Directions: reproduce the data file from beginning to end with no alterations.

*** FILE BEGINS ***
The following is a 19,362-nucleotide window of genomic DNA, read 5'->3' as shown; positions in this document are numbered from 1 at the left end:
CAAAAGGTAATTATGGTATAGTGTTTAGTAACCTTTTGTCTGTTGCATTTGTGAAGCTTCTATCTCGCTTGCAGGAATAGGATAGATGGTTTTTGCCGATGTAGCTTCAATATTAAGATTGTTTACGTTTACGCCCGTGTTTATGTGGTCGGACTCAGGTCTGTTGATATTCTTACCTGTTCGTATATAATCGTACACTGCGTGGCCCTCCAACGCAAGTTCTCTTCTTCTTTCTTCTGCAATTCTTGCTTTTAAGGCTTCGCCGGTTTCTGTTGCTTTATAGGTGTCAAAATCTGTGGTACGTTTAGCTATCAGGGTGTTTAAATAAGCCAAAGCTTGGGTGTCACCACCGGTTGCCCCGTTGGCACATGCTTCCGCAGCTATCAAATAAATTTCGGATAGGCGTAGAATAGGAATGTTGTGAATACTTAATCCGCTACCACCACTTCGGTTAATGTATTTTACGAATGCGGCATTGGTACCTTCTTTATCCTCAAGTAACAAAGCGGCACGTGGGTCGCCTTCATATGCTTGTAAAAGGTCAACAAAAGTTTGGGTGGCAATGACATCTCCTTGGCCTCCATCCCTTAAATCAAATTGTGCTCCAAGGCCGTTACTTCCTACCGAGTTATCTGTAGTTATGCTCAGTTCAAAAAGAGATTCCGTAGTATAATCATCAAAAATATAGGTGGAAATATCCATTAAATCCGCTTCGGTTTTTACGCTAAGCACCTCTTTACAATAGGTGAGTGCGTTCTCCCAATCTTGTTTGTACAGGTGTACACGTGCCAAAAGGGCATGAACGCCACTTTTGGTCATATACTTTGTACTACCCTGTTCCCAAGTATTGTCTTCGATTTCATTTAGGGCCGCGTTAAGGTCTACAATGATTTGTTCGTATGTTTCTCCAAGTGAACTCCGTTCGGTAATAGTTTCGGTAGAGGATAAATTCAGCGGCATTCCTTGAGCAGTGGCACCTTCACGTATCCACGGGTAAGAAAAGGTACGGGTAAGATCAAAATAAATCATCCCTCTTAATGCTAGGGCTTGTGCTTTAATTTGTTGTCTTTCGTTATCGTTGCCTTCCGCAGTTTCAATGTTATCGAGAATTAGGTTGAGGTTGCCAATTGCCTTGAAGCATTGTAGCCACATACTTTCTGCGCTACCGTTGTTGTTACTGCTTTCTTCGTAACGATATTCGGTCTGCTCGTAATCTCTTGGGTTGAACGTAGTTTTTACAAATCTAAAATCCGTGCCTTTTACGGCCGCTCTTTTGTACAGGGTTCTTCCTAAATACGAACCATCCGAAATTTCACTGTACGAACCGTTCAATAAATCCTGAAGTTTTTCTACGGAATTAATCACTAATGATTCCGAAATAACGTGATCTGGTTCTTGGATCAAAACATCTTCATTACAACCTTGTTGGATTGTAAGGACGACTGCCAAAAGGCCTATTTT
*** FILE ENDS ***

The following is a 19,362-nucleotide window of genomic DNA, read 5'->3' as shown; positions in this document are numbered from 1 at the left end:
CAAAAGGTAATTATGGTATAGTGTTTAGTAACCTTTTGTCTGTTGCATTTGTGAAGCTTCTATCTCGCTTGCAGGAATAGGATAGATGGTTTTTGCCGATGTAGCTTCAATATTAAGATTGTTTACGTTTACGCCCGTGTTTATGTGGTCGGACTCAGGTCTGTTGATATTCTTACCTGTTCGTATATAATCGTACACTGCGTGGCCCTCCAACGCAAGTTCTCTTCTTCTTTCTTCTGCAATTCTTGCTTTTAAGGCTTCGCCGGTTTCTGTTGCTTTATAGGTGTCAAAATCTGTGGTACGTTTAGCTATCAGGGTGTTTAAATAAGCCAAAGCTTGGGTGTCACCACCGGTTGCCCCGTTGGCACATGCTTCCGCAGCTATCAAATAAATTTCGGATAGGCGTAGAATAGGAATGTTGTGAATACTTAATCCGCTACCACCACTTCGGTTAATGTATTTTACGAATGCGGCATTGGTACCTTCTTTATCCTCAAGTAACAAAGCGGCACGTGGGTCGCCTTCATATGCTTGTAAAAGGTCAACAAAAGTTTGGGTGGCAATGACATCTCCTTGGCCTCCATCCCTTAAATCAAATTGTGCTCCAAGGCCGTTACTTCCTACCGAGTTATCTGTAGTTATGCTCAGTTCAAAAAGAGATTCCGTAGTATAATCATCAAAAATATAGGTGGAAATATCCATTAAATCCGCTTCGGTTTTTACGCTAAGCACCTCTTTACAATAGGTGAGTGCGTTCTCCCAATCTTGTTTGTACAGGTGTACACGTGCCAAAAGGGCATGAACGCCACTTTTGGTCATATACTTTGTACTACCCTGTTCCCAAGTATTGTCTTCGATTTCATTTAGGGCCGCGTTAAGGTCTACAATGATTTGTTCGTATGTTTCTCCAAGTGAACTCCGTTCGGTAATAGTTTCGGTAGAGGATAAATTCAGCGGCATTCCTTGAGCAGTGGCACCTTCACGTATCCACGGGTAAGAAAAGGTACGGGTAAGATCAAAATAAATCATCCCTCTTAATGCTAGGGCTTGTGCTTTAATTTGTTGTCTTTCGTTATCGTTGCCTTCCGCAGTTTCAATGTTATCGAGAATTAGGTTGAGGTTGCCAATTGCCTTGAAGCATTGTAGCCACATACTTTCTGCGCTACCGTTGTTGTTACTGCTTTCTTCGTAACGATATTCGGTCTGCTCGTAATCTCTTGGGTTGAACGTAGTTTTTACAAATCTAAAATCCGTGCCTTTTACGGCCGCTCTTTTGTACAGGGTTCTTCCTAAATACGAACCATCCGAAATTTCACTGTACGAACCGTTCAATAAATCCTGAAGTTTTTCTACGGAATTAATCACTAATGATTCCGAAATAACGTGATCTGGTTCTTGGATCAAAACATCTTCATTACAACCTTGTTGGATTGTAAGGACGACTGCCAAAAGGCCTATTTT